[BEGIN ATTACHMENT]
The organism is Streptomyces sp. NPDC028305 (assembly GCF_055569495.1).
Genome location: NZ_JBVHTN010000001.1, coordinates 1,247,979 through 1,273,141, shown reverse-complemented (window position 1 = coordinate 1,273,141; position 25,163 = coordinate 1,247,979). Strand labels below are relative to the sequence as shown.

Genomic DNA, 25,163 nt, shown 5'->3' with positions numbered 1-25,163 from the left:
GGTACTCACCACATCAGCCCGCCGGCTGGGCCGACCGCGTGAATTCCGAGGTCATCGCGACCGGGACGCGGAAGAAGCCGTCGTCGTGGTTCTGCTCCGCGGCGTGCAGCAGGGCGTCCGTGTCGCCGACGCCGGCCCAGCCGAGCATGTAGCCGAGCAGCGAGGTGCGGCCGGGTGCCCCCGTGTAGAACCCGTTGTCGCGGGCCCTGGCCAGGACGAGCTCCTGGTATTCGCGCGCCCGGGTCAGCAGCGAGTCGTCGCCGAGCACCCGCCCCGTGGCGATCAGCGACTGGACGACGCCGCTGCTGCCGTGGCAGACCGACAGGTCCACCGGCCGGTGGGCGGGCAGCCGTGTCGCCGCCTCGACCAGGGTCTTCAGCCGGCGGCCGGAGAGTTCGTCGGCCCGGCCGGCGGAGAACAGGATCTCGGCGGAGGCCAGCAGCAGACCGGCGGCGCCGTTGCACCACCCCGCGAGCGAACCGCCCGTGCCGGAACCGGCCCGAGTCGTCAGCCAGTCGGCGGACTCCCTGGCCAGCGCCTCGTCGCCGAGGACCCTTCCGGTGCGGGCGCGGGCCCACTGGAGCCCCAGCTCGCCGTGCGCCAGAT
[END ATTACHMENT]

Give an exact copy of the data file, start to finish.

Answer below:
The organism is Streptomyces sp. NPDC028305 (assembly GCF_055569495.1).
Genome location: NZ_JBVHTN010000001.1, coordinates 1,247,979 through 1,273,141, shown reverse-complemented (window position 1 = coordinate 1,273,141; position 25,163 = coordinate 1,247,979). Strand labels below are relative to the sequence as shown.

Genomic DNA, 25,163 nt, shown 5'->3' with positions numbered 1-25,163 from the left:
GGTACTCACCACATCAGCCCGCCGGCTGGGCCGACCGCGTGAATTCCGAGGTCATCGCGACCGGGACGCGGAAGAAGCCGTCGTCGTGGTTCTGCTCCGCGGCGTGCAGCAGGGCGTCCGTGTCGCCGACGCCGGCCCAGCCGAGCATGTAGCCGAGCAGCGAGGTGCGGCCGGGTGCCCCCGTGTAGAACCCGTTGTCGCGGGCCCTGGCCAGGACGAGCTCCTGGTATTCGCGCGCCCGGGTCAGCAGCGAGTCGTCGCCGAGCACCCGCCCCGTGGCGATCAGCGACTGGACGACGCCGCTGCTGCCGTGGCAGACCGACAGGTCCACCGGCCGGTGGGCGGGCAGCCGTGTCGCCGCCTCGACCAGGGTCTTCAGCCGGCGGCCGGAGAGTTCGTCGGCCCGGCCGGCGGAGAACAGGATCTCGGCGGAGGCCAGCAGCAGACCGGCGGCGCCGTTGCACCACCCCGCGAGCGAACCGCCCGTGCCGGAACCGGCCCGAGTCGTCAGCCAGTCGGCGGACTCCCTGGCCAGCGCCTCGTCGCCGAGGACCCTTCCGGTGCGGGCGCGGGCCCACTGGAGCCCCAGCTCGCCGTGCGCCAGAT